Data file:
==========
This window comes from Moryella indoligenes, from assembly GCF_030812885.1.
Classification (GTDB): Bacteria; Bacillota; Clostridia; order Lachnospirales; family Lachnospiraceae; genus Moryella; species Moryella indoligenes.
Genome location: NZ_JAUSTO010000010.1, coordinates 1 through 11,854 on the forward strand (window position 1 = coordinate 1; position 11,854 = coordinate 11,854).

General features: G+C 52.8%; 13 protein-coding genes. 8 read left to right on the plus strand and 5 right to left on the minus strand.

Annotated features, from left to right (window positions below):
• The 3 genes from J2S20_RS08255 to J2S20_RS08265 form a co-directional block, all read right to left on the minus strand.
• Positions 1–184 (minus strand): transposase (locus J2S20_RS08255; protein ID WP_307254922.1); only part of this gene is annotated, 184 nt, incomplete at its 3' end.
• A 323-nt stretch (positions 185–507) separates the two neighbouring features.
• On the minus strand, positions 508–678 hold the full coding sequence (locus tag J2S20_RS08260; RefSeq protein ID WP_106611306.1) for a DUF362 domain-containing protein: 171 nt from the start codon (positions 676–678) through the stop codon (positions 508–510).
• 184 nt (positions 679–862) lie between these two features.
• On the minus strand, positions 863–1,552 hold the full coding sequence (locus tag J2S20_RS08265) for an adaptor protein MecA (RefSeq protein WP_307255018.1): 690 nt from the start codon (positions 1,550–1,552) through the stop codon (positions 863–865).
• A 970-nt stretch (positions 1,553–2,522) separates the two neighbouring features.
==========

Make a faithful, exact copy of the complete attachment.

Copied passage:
This window comes from Moryella indoligenes, from assembly GCF_030812885.1.
Classification (GTDB): Bacteria; Bacillota; Clostridia; order Lachnospirales; family Lachnospiraceae; genus Moryella; species Moryella indoligenes.
Genome location: NZ_JAUSTO010000010.1, coordinates 1 through 11,854 on the forward strand (window position 1 = coordinate 1; position 11,854 = coordinate 11,854).

General features: G+C 52.8%; 13 protein-coding genes. 8 read left to right on the plus strand and 5 right to left on the minus strand.

Annotated features, from left to right (window positions below):
• The 3 genes from J2S20_RS08255 to J2S20_RS08265 form a co-directional block, all read right to left on the minus strand.
• Positions 1–184 (minus strand): transposase (locus J2S20_RS08255; protein ID WP_307254922.1); only part of this gene is annotated, 184 nt, incomplete at its 3' end.
• A 323-nt stretch (positions 185–507) separates the two neighbouring features.
• On the minus strand, positions 508–678 hold the full coding sequence (locus tag J2S20_RS08260; RefSeq protein ID WP_106611306.1) for a DUF362 domain-containing protein: 171 nt from the start codon (positions 676–678) through the stop codon (positions 508–510).
• 184 nt (positions 679–862) lie between these two features.
• On the minus strand, positions 863–1,552 hold the full coding sequence (locus tag J2S20_RS08265) for an adaptor protein MecA (RefSeq protein WP_307255018.1): 690 nt from the start codon (positions 1,550–1,552) through the stop codon (positions 863–865).
• A 970-nt stretch (positions 1,553–2,522) separates the two neighbouring features.